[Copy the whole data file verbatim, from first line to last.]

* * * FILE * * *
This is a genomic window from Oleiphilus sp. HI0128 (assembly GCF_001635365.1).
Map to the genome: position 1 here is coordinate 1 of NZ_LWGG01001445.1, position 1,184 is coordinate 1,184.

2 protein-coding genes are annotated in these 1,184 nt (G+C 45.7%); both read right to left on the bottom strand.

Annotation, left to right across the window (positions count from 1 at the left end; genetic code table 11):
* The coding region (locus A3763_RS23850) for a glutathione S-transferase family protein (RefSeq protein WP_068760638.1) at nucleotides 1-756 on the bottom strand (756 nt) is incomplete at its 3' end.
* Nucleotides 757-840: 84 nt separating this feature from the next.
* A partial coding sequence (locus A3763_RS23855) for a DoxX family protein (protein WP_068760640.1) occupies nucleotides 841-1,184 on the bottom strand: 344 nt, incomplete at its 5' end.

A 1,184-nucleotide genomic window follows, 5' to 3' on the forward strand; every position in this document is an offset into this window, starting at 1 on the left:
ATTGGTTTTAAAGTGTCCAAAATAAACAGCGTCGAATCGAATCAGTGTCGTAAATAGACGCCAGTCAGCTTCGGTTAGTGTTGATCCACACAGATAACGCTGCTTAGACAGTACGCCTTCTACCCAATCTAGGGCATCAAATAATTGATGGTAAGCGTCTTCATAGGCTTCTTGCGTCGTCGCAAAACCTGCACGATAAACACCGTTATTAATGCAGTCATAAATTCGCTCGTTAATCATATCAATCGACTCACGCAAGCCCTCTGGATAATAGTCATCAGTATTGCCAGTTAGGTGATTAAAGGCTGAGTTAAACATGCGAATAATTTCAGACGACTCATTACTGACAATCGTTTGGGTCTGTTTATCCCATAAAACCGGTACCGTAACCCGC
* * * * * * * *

This is a genomic window from Oleiphilus sp. HI0128 (assembly GCF_001635365.1).
Map to the genome: position 1 here is coordinate 1 of NZ_LWGG01001445.1, position 1,184 is coordinate 1,184.

2 protein-coding genes are annotated in these 1,184 nt (G+C 45.7%); both read right to left on the bottom strand.

Annotation, left to right across the window (positions count from 1 at the left end; genetic code table 11):
* The coding region (locus A3763_RS23850) for a glutathione S-transferase family protein (RefSeq protein WP_068760638.1) at nucleotides 1-756 on the bottom strand (756 nt) is incomplete at its 3' end.
* Nucleotides 757-840: 84 nt separating this feature from the next.
* A partial coding sequence (locus A3763_RS23855) for a DoxX family protein (protein WP_068760640.1) occupies nucleotides 841-1,184 on the bottom strand: 344 nt, incomplete at its 5' end.

A 1,184-nucleotide genomic window follows, 5' to 3' on the forward strand; every position in this document is an offset into this window, starting at 1 on the left:
ATTGGTTTTAAAGTGTCCAAAATAAACAGCGTCGAATCGAATCAGTGTCGTAAATAGACGCCAGTCAGCTTCGGTTAGTGTTGATCCACACAGATAACGCTGCTTAGACAGTACGCCTTCTACCCAATCTAGGGCATCAAATAATTGATGGTAAGCGTCTTCATAGGCTTCTTGCGTCGTCGCAAAACCTGCACGATAAACACCGTTATTAATGCAGTCATAAATTCGCTCGTTAATCATATCAATCGACTCACGCAAGCCCTCTGGATAATAGTCATCAGTATTGCCAGTTAGGTGATTAAAGGCTGAGTTAAACATGCGAATAATTTCAGACGACTCATTACTGACAATCGTTTGGGTCTGTTTATCCCATAAAACCGGTACCGTAACCCGC